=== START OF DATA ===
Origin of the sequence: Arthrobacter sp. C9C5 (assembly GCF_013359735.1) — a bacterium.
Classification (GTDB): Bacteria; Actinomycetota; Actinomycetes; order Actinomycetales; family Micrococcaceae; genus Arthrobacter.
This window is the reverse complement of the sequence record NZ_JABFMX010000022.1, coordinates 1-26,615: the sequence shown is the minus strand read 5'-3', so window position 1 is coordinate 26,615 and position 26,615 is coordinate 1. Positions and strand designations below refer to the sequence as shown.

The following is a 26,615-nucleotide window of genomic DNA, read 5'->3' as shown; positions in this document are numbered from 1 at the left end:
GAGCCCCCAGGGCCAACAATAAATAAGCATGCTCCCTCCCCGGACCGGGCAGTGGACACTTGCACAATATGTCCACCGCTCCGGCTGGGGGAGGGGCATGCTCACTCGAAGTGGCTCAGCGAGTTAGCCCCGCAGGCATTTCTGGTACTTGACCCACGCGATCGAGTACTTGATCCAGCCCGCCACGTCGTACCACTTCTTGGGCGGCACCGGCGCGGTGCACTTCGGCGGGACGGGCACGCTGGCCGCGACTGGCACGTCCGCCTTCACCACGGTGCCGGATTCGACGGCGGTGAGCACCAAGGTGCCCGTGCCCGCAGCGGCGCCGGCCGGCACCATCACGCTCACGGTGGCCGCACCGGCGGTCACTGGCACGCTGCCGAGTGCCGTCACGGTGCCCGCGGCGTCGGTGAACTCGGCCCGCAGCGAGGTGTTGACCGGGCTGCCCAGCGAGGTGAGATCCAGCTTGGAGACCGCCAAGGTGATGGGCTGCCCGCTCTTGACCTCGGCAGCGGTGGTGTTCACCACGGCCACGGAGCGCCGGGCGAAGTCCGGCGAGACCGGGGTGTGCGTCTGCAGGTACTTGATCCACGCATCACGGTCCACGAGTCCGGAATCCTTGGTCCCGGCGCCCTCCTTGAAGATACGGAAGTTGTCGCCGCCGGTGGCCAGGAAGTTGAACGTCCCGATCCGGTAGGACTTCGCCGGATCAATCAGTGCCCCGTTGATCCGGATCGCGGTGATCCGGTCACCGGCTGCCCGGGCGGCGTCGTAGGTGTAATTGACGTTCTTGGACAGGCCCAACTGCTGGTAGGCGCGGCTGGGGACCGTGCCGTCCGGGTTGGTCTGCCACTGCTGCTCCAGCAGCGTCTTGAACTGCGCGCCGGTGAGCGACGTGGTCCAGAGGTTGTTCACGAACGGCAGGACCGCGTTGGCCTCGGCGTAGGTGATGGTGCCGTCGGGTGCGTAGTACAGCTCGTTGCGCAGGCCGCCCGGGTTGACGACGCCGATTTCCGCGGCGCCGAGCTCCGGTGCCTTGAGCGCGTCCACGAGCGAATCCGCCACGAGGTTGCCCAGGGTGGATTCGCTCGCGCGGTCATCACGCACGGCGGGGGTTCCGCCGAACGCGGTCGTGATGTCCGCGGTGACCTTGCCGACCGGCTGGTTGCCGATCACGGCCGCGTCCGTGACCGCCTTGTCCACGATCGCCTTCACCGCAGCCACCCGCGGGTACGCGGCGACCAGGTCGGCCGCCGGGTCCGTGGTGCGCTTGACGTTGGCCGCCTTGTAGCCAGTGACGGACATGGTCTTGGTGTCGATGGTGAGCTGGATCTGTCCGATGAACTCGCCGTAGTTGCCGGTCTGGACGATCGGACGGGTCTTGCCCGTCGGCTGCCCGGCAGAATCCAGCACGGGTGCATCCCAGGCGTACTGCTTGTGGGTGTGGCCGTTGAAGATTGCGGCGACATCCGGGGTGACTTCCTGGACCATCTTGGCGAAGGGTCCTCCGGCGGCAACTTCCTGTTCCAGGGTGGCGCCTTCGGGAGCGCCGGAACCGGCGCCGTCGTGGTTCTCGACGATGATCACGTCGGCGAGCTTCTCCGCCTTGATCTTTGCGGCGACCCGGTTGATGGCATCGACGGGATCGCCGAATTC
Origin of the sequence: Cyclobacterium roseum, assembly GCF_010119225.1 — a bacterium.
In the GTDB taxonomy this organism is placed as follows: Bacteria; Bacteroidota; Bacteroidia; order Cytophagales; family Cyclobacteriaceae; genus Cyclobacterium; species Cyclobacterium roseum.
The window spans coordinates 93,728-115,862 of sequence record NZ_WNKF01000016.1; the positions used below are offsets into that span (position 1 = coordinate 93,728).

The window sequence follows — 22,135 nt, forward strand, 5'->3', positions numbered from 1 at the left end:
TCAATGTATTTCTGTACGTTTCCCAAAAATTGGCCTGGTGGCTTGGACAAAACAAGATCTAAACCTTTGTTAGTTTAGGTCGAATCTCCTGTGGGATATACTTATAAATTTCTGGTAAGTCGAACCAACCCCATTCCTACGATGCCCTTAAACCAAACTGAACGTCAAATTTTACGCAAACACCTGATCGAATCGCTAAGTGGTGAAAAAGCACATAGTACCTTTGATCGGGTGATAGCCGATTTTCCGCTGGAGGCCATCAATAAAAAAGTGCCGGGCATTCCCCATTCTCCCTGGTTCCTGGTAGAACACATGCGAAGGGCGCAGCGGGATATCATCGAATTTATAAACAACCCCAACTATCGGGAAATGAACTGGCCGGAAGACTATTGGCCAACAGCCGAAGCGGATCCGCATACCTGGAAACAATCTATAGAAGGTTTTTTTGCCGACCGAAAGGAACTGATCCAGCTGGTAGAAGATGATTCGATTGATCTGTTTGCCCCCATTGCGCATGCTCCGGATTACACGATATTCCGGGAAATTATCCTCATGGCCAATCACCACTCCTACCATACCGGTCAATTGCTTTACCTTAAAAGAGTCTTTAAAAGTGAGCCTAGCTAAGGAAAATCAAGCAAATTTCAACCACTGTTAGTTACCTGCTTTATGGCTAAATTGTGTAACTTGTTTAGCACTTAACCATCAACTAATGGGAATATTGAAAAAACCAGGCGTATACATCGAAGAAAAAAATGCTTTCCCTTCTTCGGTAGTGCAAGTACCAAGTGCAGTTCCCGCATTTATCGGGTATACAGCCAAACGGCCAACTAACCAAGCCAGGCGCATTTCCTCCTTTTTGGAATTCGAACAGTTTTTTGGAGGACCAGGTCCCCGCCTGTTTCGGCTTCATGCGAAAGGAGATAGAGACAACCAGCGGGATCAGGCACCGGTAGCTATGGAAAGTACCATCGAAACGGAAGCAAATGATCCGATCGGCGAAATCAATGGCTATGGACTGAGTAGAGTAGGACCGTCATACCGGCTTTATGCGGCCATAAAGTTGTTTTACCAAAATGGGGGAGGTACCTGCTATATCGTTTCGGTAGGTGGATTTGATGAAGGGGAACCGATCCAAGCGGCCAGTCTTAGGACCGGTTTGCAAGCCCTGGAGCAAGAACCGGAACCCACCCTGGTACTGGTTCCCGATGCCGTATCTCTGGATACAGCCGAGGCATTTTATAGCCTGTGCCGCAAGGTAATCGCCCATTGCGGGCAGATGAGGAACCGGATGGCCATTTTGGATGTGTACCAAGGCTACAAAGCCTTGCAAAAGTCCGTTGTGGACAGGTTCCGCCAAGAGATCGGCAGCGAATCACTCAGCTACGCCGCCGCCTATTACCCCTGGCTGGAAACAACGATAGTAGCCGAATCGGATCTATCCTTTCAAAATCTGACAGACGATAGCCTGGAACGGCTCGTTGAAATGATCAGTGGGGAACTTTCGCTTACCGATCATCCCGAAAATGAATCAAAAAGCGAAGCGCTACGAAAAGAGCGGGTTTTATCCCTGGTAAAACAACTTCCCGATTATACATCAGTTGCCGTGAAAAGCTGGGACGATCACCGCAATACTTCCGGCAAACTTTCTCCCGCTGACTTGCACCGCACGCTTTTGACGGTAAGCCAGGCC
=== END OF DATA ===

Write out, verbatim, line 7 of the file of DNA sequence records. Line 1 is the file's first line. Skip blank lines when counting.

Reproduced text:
In the GTDB taxonomy this organism is placed as follows: Bacteria; Bacteroidota; Bacteroidia; order Cytophagales; family Cyclobacteriaceae; genus Cyclobacterium; species Cyclobacterium roseum.